When my neighbors gave me one of their orange tiger kittens, I could only think of Cat, the poor feline temporarily abandoned by Audrey Hepburn in Blake Edward’s adaptation of Truman Capote’s “Breakfast at Tiffany’s” (until George Peppard comes to the rescue). Thinking also of Mickey Rooney’s role as Holly Golightly’s Japanese upstairs neighbor, I named my new addition “Neko,” Japanese for “cat.”
Neko was a wonderful cat (he died a few years ago), but he was prone to eye infections. Further, although he was generally sweet, he hated being treated, hated going to the vet, hated riding in the car on the way to the vet, and was large enough and strong enough to make his feelings clear.
The vet can’t simply prescribe eye ointment, since first the eye must be stained to rule out a scratch (in which case steroid ointments are contraindicated). So, the routine starts with stuffing said cat into a carrier, driving the 15 minutes to the vet with the cat yowling, probably vomiting, certainly drooling enough to rival any dog. An hour later, the vet hands over the medication, with helpful instructions.
“First, wrap the cat in a towel” to keep it still and preserve your flesh. Uh-huh. See, vets have a practical joker side. They’re in the office, laughing right now at all those poor souls striving to wrap a cat in a towel. Cats have no collarbone, allowing them to move in ways unthinkable to you and me. Further, they’re quick and stressed under the circumstances. You can’t call in a vet tech to help you. Towel indeed.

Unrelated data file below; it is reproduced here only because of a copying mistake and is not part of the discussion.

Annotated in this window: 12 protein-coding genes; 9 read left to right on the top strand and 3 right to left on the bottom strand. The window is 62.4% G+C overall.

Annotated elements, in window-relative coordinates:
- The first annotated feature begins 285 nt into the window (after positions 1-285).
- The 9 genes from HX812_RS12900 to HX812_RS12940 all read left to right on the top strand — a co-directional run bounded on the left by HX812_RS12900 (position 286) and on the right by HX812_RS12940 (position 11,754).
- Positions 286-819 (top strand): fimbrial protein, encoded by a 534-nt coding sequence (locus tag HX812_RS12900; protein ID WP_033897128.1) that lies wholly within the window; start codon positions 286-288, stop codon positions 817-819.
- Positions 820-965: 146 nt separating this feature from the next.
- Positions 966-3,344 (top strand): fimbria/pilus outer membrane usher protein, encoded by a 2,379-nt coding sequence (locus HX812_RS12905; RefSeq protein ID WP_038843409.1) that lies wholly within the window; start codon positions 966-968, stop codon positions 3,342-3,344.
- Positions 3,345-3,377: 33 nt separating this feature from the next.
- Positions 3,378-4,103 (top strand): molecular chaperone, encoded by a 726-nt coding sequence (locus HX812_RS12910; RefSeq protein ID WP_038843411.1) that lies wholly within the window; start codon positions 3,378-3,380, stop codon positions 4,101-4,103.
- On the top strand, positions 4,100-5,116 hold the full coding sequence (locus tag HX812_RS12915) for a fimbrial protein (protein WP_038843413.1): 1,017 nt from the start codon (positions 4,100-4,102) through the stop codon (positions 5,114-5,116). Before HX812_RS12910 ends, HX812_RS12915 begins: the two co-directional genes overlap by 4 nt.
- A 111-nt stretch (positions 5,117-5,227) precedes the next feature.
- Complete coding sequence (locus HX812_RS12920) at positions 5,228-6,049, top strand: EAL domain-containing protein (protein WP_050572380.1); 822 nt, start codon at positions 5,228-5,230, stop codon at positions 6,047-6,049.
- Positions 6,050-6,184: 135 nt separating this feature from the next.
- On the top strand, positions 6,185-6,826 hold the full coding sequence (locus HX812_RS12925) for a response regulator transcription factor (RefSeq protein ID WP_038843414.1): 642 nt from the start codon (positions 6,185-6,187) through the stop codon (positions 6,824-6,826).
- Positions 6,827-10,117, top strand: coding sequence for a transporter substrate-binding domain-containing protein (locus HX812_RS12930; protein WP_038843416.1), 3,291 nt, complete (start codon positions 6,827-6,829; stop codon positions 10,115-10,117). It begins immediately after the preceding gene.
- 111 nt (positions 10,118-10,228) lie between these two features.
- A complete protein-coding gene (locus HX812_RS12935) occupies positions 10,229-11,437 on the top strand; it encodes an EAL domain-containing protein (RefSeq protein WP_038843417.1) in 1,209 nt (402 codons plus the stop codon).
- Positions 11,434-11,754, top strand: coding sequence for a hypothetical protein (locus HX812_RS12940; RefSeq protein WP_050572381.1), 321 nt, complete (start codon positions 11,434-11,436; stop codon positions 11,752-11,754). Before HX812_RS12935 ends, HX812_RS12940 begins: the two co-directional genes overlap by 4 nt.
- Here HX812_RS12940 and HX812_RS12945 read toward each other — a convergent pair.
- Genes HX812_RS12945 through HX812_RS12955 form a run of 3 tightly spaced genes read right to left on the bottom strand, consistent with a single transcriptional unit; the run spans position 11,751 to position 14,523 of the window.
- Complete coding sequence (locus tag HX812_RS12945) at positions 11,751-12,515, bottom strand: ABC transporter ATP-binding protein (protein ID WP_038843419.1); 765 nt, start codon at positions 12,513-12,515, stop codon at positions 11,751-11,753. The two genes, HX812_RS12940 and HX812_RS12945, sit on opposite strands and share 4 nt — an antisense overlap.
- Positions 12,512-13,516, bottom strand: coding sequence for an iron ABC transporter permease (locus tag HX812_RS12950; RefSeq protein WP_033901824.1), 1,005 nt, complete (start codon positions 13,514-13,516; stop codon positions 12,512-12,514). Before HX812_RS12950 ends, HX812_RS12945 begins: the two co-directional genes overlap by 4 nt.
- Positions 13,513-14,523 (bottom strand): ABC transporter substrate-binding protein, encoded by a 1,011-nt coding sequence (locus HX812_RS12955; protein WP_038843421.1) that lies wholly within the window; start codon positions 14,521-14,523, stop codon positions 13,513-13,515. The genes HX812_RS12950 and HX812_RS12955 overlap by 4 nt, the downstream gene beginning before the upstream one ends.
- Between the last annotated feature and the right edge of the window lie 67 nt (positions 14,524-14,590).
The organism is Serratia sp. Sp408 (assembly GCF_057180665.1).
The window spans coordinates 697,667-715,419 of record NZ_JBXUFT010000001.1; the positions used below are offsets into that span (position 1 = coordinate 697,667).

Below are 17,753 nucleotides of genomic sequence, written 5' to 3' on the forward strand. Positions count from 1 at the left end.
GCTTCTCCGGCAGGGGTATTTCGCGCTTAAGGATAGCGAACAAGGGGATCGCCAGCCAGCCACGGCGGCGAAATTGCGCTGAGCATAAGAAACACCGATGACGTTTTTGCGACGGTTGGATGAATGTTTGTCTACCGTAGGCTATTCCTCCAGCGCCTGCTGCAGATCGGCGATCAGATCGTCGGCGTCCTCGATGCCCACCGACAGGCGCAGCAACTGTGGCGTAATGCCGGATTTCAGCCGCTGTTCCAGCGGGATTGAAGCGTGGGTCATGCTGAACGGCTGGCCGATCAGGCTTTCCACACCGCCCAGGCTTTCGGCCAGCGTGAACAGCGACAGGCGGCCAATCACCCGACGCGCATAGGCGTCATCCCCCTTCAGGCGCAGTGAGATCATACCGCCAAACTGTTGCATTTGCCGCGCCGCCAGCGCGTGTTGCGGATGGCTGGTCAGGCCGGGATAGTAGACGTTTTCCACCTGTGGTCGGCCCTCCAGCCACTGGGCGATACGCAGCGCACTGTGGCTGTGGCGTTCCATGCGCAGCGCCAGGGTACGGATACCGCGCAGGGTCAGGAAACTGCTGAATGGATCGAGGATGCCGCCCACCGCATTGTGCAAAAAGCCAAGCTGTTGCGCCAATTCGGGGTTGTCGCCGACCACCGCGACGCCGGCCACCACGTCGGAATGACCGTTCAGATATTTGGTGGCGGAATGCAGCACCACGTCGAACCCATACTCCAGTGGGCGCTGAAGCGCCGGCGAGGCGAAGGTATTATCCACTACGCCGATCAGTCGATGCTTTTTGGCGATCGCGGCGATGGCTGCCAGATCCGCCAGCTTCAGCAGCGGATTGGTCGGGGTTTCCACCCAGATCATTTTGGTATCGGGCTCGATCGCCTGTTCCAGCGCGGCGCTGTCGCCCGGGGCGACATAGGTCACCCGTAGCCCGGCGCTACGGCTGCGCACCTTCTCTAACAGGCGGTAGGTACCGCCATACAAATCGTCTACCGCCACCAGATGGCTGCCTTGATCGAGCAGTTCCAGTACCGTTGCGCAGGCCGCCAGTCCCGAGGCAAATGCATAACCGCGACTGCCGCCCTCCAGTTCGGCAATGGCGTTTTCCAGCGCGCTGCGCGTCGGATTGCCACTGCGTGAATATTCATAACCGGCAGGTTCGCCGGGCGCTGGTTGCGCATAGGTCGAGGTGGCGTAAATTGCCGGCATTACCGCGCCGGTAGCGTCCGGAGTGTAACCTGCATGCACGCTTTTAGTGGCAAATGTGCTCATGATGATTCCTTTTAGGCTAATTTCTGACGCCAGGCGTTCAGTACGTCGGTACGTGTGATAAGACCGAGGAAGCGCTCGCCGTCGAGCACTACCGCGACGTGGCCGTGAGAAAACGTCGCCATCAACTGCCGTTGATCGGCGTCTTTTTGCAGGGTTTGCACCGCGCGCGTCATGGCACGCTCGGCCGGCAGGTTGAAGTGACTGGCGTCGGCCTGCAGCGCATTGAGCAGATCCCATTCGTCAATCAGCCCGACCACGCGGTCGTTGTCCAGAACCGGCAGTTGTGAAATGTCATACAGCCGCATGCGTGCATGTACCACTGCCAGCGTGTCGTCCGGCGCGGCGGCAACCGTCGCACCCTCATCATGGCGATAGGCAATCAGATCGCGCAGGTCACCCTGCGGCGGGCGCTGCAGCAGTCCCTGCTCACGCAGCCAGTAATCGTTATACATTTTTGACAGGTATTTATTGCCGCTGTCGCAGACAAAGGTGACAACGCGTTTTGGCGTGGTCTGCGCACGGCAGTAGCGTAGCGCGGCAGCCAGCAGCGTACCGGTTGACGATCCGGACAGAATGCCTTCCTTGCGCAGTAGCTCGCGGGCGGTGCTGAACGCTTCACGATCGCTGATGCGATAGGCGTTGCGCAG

So, move on to more direct means. I like to sit cross-legged, wrapped carefully around the cat, trying to control it with one hand while manipulating the medication with the other. Does this method work well? No. But it’s all I have.
Once the cat is secured and calm—well, OK, relatively secured and calm—proceed with the directions on the ointment tube: hold open the cat’s eyelids with one hand and squeeze out a small line of ointment, dropping it into the cat’s eye. No, really. They’re apparently serious.
What they don’t say is “repeat multiple times.” First, “calmness” in a trapped cat lasts a few seconds at best. Yeah yeah yeah, calmly talk to your cat in a soothing voice, but your cat still knows it’s trapped, and doesn’t like it. Imagine.
Well, still, this IS your cat, and like me, probably, after repeated tries, you’ll successfully squeeze out a line of ointment as it slowly stretches from the tube to the surface of the eye.
Then, just as the ointment is about to touch the eye, the cat jerks away (at the last possible second).
Go back and repeat these steps multiple times. Monitor your blood pressure. [Incidentally, if small children are about, remove them from the scene, since you’re bound to spout profanity sooner or later, given the growing number of deep scratches from your cat’s claws.]
Eventually, just when you think the exercise pointless, a small amount of ointment will reach your cat’s eye. Yes, the cat will still jerk away, but at this point, you’ll think, “Close enough, damn it!” and proceed to massage the ointment over the eye by closing the eyelids. Continue this until your cat escapes again and you exclaim, “Fine. Go then.” Use the remaining ointment (which contains antibiotics) to treat your many wounds.
Repeat the next day. Sound like fun?
Seriously, I shared the idea for this post with one of my vets, Dr. Kolb, who, aside from a wonderful sense of humor (and asking me to send it), suggested I include the following. I think you’ll appreciate it, as did I.
While visiting a client with an equine patient, this eye ointment issue came up. “When I approach the horse with a tube,” Dr. Kolb’s client explained, “he freaks out and jumps away. So I just put some ointment on my finger and treat him that way—he’s used to me.” This set off a light bulb for Dr. Kolb, and he approved. I tried it with Neko. Success!
By the way, Dr. Kolb was wonderful during the last few difficult months of Neko’s life. Thank you Doctor.